The switches are preferably implemented with junction field effect transistors (JFETs) or metal oxide semiconductor field effect transistors (MOSFETs) to enable integration with the remainder of the circuit, but other switch configurations could also be used. A special switching scheme is used to prevent the switch resistances from adding to the effective value of the gain setting resistor, and thus introducing an error into the instrumentation amplifier gain. The feedback loop switches S1b, S2b, S3b are connected to the junctions of the output switches S1a, S2a, S3a and their respective gain setting resistors Rg 1, Rg 2, Rg 3. The output switches S1a, S2a, S3a are thus included in the feedback loops for A4; although they carry all of A4's output current and may produce an appreciable voltage drop, their placement within the feedback loop prevents their voltage drops from effecting the voltage applied to the gain setting resistor. The voltage drops across the feedback switches S1b, S2b, S3b are important in setting the instrumentation amplifier gain, but since these switches carry only the relatively small input current of A4, their voltage drops are negligibly small.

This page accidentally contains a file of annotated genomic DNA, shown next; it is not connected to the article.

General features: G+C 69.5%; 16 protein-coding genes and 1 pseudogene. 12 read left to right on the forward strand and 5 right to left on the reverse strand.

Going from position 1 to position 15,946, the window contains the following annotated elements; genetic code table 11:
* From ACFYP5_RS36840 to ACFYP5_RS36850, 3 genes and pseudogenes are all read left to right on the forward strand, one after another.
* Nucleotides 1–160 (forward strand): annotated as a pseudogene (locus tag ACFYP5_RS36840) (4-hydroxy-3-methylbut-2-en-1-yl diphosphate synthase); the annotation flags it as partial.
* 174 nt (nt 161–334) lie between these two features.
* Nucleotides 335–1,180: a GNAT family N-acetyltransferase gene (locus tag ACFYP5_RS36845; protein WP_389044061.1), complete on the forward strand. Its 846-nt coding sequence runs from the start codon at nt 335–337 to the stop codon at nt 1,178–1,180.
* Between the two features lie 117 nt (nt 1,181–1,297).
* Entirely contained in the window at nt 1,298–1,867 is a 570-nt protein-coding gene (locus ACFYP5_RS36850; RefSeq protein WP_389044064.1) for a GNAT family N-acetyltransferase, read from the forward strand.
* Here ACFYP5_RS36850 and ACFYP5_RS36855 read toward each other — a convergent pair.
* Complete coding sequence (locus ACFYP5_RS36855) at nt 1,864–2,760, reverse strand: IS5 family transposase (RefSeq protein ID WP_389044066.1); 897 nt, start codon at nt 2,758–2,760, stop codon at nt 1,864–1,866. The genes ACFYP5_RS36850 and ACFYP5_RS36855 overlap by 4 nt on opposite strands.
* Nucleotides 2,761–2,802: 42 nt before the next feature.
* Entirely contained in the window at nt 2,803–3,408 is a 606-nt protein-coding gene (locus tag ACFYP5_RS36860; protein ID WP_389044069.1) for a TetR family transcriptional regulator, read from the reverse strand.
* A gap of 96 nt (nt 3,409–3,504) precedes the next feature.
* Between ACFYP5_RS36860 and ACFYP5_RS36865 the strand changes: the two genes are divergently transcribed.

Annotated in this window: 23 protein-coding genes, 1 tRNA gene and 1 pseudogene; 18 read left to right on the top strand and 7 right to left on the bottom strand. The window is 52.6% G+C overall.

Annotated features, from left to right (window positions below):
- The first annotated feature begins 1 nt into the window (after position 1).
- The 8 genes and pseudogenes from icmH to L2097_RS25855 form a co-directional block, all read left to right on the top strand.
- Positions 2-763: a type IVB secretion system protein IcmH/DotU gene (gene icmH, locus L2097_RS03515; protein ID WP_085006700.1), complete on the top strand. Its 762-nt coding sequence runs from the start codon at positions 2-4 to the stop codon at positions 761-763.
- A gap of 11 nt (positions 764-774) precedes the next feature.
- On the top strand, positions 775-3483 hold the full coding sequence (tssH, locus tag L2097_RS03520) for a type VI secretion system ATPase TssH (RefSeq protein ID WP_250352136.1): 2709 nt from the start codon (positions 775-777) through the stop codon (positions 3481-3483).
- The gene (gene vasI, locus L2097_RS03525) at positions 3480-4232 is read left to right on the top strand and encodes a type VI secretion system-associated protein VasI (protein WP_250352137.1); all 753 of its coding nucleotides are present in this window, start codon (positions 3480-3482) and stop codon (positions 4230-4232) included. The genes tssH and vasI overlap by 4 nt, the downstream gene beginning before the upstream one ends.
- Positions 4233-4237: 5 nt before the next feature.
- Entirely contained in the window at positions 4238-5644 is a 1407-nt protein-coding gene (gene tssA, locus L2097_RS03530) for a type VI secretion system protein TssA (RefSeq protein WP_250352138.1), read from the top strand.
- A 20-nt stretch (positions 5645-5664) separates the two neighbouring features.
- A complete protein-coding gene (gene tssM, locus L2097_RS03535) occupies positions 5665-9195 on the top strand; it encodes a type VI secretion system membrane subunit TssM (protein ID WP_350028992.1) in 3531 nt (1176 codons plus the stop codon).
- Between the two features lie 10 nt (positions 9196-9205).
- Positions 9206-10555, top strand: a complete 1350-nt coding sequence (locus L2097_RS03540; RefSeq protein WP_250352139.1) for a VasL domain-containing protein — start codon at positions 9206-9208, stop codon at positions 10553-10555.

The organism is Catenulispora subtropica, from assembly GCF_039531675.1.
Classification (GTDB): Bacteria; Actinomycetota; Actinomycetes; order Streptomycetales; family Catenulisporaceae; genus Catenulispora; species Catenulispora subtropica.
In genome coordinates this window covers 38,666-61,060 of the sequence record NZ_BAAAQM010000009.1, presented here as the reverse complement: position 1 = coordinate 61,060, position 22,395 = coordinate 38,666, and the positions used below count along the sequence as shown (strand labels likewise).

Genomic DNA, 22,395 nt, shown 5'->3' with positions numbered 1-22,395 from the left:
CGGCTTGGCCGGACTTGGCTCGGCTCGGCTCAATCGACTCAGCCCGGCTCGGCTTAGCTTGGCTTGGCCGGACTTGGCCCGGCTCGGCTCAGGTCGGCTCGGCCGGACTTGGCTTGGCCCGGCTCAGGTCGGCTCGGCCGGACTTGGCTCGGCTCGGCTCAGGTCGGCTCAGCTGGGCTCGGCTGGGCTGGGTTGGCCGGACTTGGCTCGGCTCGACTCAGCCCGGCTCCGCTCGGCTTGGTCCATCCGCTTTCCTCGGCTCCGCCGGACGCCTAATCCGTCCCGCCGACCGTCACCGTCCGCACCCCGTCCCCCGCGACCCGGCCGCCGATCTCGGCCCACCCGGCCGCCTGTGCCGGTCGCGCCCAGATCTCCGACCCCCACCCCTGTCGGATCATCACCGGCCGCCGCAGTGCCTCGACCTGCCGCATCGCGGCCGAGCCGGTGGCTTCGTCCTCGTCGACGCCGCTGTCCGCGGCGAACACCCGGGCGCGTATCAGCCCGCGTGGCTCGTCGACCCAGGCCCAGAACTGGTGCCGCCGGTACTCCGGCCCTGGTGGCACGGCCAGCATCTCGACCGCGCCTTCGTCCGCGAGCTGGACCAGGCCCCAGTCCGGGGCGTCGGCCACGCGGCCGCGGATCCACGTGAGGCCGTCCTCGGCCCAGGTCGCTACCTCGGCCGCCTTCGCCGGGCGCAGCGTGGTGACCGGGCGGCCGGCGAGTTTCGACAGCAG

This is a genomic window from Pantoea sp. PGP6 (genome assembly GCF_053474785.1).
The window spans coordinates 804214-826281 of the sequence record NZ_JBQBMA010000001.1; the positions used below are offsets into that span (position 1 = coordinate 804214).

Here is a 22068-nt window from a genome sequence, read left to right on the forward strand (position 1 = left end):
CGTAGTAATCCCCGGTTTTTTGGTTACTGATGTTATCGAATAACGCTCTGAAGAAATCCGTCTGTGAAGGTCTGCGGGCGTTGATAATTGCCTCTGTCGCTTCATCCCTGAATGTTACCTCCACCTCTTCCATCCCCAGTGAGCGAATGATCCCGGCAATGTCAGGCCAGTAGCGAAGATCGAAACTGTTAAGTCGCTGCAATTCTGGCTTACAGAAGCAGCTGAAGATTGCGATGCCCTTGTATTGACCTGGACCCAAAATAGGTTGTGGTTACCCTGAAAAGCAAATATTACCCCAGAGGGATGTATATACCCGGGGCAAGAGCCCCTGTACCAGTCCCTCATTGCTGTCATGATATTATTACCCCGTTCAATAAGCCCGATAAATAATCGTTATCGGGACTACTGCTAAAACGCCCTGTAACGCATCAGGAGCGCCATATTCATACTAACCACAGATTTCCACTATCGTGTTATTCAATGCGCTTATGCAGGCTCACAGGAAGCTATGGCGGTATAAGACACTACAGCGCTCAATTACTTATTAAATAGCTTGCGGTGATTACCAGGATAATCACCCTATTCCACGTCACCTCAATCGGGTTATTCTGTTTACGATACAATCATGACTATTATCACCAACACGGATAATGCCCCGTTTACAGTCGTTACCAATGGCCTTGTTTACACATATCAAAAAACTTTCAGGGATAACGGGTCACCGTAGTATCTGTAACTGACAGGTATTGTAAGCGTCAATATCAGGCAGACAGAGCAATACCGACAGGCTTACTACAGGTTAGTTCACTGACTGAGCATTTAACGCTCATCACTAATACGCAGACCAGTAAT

While alternate embodiments of the invention have been shown and described, numerous variations and additional embodiments will occur to those skilled in the art. Accordingly, it is intended that the invention be limited only in terms of the appended claims.
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|U.S. Classification||330/69, 330/260, 330/144, 330/147, 330/284, 330/84, 330/301|
|International Classification||H03G1/00, H03F3/45, H03F3/347|
|Cooperative Classification||H03F2200/261, H03F3/347, H03F3/45479, H03G1/0088|
|European Classification||H03G1/00B8, H03F3/45S3, H03F3/347|
|Feb 19, 1991||AS||Assignment|
Owner name: ANALOG DEVICES, INC. (ADI), ONE TECHNOLOGY WAY, NO
Free format text: ASSIGNMENT OF ASSIGNORS INTEREST.;ASSIGNOR:BOWERS, DEREK F.;REEL/FRAME:005621/0542
Effective date: 19910212
|Mar 30, 1993||CC||Certificate of correction|
|May 1, 1995||FPAY||Fee payment|
Year of fee payment: 4
|Apr 29, 1999||FPAY||Fee payment|
Year of fee payment: 8
|Mar 13, 2003||FPAY||Fee payment|
Year of fee payment: 12